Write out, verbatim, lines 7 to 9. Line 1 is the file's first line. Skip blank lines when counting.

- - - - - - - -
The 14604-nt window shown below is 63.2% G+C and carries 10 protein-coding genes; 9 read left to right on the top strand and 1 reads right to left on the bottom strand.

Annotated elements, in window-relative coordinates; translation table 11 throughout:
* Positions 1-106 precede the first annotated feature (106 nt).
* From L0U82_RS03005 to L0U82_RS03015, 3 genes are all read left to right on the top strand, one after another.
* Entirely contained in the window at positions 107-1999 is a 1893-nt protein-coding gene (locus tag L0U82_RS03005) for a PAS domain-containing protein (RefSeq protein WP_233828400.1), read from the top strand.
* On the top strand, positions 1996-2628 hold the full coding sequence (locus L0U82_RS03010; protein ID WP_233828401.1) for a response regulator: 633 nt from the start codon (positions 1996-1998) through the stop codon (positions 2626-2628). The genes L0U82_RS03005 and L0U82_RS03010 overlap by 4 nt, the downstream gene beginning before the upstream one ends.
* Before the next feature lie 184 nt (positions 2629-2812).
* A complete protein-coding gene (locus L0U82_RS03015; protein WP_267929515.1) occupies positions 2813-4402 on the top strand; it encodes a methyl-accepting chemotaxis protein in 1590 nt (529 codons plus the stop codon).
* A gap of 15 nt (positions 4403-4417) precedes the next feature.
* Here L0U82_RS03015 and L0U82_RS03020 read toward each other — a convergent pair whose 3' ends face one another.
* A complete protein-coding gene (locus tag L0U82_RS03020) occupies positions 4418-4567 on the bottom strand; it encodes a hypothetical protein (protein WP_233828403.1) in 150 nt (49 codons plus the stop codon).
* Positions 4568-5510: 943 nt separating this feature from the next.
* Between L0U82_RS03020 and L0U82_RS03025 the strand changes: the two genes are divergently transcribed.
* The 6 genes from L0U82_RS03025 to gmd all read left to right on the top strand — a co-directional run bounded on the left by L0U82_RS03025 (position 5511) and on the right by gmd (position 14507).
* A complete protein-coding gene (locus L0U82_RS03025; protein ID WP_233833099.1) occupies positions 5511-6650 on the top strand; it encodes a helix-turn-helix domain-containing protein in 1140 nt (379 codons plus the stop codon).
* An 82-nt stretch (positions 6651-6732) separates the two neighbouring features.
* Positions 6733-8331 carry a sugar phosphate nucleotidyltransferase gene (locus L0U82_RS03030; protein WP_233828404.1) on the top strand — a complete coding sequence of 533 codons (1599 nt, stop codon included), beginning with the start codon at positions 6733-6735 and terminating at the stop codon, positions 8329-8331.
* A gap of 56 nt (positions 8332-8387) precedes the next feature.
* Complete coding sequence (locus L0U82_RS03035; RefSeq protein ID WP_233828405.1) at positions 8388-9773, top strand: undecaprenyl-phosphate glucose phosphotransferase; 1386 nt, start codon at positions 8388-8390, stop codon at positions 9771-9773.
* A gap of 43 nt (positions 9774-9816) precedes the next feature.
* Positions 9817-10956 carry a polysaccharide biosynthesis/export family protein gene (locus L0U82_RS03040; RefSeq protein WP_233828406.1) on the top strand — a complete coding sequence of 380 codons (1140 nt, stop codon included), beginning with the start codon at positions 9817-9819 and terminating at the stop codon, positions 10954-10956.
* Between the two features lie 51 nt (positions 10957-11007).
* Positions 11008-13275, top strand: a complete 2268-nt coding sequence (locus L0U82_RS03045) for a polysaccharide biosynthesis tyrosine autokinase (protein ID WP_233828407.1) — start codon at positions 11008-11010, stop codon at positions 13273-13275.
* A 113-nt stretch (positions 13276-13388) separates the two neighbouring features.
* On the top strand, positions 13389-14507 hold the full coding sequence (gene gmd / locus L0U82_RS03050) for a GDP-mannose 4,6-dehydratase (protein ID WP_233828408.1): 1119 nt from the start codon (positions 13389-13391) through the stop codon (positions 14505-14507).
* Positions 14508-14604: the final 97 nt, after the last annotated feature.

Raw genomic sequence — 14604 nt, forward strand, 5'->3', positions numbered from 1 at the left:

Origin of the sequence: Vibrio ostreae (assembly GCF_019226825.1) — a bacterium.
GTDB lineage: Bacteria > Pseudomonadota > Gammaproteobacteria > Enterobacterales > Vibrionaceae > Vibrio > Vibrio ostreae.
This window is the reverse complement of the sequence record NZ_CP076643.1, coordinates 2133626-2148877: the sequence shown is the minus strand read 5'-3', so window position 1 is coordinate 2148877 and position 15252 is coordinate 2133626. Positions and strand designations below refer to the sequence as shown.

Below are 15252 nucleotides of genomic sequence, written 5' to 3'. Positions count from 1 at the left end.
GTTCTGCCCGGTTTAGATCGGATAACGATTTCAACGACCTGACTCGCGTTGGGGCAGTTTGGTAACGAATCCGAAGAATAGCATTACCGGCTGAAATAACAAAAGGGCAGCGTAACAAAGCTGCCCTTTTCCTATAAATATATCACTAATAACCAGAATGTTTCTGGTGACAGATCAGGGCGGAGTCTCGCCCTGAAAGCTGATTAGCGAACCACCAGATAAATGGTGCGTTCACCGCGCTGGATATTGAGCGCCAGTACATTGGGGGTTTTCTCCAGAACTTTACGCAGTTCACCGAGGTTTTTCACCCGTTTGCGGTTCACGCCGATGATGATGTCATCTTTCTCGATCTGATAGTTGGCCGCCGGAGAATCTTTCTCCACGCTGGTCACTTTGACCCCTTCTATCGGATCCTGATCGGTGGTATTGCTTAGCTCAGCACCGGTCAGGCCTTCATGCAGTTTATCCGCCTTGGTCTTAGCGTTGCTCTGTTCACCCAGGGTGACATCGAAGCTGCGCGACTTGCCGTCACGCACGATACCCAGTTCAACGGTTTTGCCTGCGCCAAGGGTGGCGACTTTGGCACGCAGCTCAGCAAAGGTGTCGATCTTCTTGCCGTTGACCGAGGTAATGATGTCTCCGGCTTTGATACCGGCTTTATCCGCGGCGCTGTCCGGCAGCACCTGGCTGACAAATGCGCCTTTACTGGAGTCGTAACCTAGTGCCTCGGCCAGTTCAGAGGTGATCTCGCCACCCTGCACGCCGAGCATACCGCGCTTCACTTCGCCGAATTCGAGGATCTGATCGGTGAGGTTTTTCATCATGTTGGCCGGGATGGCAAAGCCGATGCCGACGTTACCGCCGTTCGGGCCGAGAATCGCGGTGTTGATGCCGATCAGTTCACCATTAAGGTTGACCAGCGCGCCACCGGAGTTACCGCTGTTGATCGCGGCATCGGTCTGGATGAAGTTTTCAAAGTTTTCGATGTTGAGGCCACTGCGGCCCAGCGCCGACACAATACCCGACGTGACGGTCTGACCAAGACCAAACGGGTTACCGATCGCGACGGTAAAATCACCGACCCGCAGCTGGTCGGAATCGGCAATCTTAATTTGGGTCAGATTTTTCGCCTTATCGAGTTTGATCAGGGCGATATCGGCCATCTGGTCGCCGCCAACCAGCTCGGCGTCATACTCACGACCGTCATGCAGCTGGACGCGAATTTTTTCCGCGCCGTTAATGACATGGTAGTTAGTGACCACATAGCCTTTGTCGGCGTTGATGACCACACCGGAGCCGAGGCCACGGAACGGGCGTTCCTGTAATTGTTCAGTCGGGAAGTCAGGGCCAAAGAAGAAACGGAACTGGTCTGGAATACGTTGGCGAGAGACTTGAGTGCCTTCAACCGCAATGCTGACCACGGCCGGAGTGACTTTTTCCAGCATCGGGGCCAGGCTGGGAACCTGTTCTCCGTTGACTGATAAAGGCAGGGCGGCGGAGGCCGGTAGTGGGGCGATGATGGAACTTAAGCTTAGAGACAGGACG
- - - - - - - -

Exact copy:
* Before the next feature lie 184 nt (positions 2629-2812).
* A complete protein-coding gene (locus L0U82_RS03015; protein WP_267929515.1) occupies positions 2813-4402 on the top strand; it encodes a methyl-accepting chemotaxis protein in 1590 nt (529 codons plus the stop codon).
* A gap of 15 nt (positions 4403-4417) precedes the next feature.